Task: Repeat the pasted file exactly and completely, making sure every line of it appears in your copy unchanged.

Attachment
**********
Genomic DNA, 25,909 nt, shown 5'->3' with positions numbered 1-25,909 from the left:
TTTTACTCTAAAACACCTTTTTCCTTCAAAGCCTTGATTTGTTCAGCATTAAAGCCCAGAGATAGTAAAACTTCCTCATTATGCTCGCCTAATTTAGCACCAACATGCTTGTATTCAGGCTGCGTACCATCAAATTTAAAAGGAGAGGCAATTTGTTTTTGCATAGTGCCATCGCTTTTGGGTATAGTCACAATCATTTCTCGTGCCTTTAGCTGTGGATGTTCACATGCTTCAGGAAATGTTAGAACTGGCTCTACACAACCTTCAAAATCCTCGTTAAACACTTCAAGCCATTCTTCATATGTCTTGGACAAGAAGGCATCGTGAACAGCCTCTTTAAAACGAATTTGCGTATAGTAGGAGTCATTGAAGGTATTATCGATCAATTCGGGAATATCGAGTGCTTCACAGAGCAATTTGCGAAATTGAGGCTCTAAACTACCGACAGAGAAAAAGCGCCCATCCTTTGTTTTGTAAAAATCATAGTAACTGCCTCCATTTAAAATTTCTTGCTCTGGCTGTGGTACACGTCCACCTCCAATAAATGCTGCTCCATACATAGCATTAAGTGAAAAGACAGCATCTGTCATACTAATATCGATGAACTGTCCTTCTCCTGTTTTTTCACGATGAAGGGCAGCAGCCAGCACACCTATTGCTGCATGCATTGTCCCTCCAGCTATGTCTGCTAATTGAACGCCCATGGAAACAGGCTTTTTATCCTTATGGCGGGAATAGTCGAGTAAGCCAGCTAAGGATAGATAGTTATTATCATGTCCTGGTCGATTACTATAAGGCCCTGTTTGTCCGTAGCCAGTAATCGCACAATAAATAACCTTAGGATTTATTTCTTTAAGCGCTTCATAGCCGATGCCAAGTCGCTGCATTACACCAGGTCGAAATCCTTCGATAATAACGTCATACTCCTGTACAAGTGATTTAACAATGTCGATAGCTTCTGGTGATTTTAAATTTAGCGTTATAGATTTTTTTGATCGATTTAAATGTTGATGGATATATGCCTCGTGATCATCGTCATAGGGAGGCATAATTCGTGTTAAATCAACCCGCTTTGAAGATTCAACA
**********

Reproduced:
Genomic DNA, 25,909 nt, shown 5'->3' with positions numbered 1-25,909 from the left:
TTTTACTCTAAAACACCTTTTTCCTTCAAAGCCTTGATTTGTTCAGCATTAAAGCCCAGAGATAGTAAAACTTCCTCATTATGCTCGCCTAATTTAGCACCAACATGCTTGTATTCAGGCTGCGTACCATCAAATTTAAAAGGAGAGGCAATTTGTTTTTGCATAGTGCCATCGCTTTTGGGTATAGTCACAATCATTTCTCGTGCCTTTAGCTGTGGATGTTCACATGCTTCAGGAAATGTTAGAACTGGCTCTACACAACCTTCAAAATCCTCGTTAAACACTTCAAGCCATTCTTCATATGTCTTGGACAAGAAGGCATCGTGAACAGCCTCTTTAAAACGAATTTGCGTATAGTAGGAGTCATTGAAGGTATTATCGATCAATTCGGGAATATCGAGTGCTTCACAGAGCAATTTGCGAAATTGAGGCTCTAAACTACCGACAGAGAAAAAGCGCCCATCCTTTGTTTTGTAAAAATCATAGTAACTGCCTCCATTTAAAATTTCTTGCTCTGGCTGTGGTACACGTCCACCTCCAATAAATGCTGCTCCATACATAGCATTAAGTGAAAAGACAGCATCTGTCATACTAATATCGATGAACTGTCCTTCTCCTGTTTTTTCACGATGAAGGGCAGCAGCCAGCACACCTATTGCTGCATGCATTGTCCCTCCAGCTATGTCTGCTAATTGAACGCCCATGGAAACAGGCTTTTTATCCTTATGGCGGGAATAGTCGAGTAAGCCAGCTAAGGATAGATAGTTATTATCATGTCCTGGTCGATTACTATAAGGCCCTGTTTGTCCGTAGCCAGTAATCGCACAATAAATAACCTTAGGATTTATTTCTTTAAGCGCTTCATAGCCGATGCCAAGTCGCTGCATTACACCAGGTCGAAATCCTTCGATAATAACGTCATACTCCTGTACAAGTGATTTAACAATGTCGATAGCTTCTGGTGATTTTAAATTTAGCGTTATAGATTTTTTTGATCGATTTAAATGTTGATGGATATATGCCTCGTGATCATCGTCATAGGGAGGCATAATTCGTGTTAAATCAACCCGCTTTGAAGATTCAACA